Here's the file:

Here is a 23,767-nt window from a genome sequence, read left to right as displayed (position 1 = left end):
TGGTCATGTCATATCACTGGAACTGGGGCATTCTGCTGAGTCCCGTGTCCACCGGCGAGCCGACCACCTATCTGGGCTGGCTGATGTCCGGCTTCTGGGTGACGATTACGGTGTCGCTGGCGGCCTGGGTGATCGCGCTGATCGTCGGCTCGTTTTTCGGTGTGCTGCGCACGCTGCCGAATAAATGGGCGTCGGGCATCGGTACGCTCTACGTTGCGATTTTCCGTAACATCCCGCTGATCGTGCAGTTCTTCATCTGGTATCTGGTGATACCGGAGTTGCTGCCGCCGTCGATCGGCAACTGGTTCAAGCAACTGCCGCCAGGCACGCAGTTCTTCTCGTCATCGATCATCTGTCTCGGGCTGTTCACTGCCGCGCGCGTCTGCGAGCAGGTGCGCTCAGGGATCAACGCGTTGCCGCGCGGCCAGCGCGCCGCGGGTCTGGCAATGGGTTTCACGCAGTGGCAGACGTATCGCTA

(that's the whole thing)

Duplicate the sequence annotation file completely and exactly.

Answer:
Here is a 23,767-nt window from a genome sequence, read left to right as displayed (position 1 = left end):
TGGTCATGTCATATCACTGGAACTGGGGCATTCTGCTGAGTCCCGTGTCCACCGGCGAGCCGACCACCTATCTGGGCTGGCTGATGTCCGGCTTCTGGGTGACGATTACGGTGTCGCTGGCGGCCTGGGTGATCGCGCTGATCGTCGGCTCGTTTTTCGGTGTGCTGCGCACGCTGCCGAATAAATGGGCGTCGGGCATCGGTACGCTCTACGTTGCGATTTTCCGTAACATCCCGCTGATCGTGCAGTTCTTCATCTGGTATCTGGTGATACCGGAGTTGCTGCCGCCGTCGATCGGCAACTGGTTCAAGCAACTGCCGCCAGGCACGCAGTTCTTCTCGTCATCGATCATCTGTCTCGGGCTGTTCACTGCCGCGCGCGTCTGCGAGCAGGTGCGCTCAGGGATCAACGCGTTGCCGCGCGGCCAGCGCGCCGCGGGTCTGGCAATGGGTTTCACGCAGTGGCAGACGTATCGCTA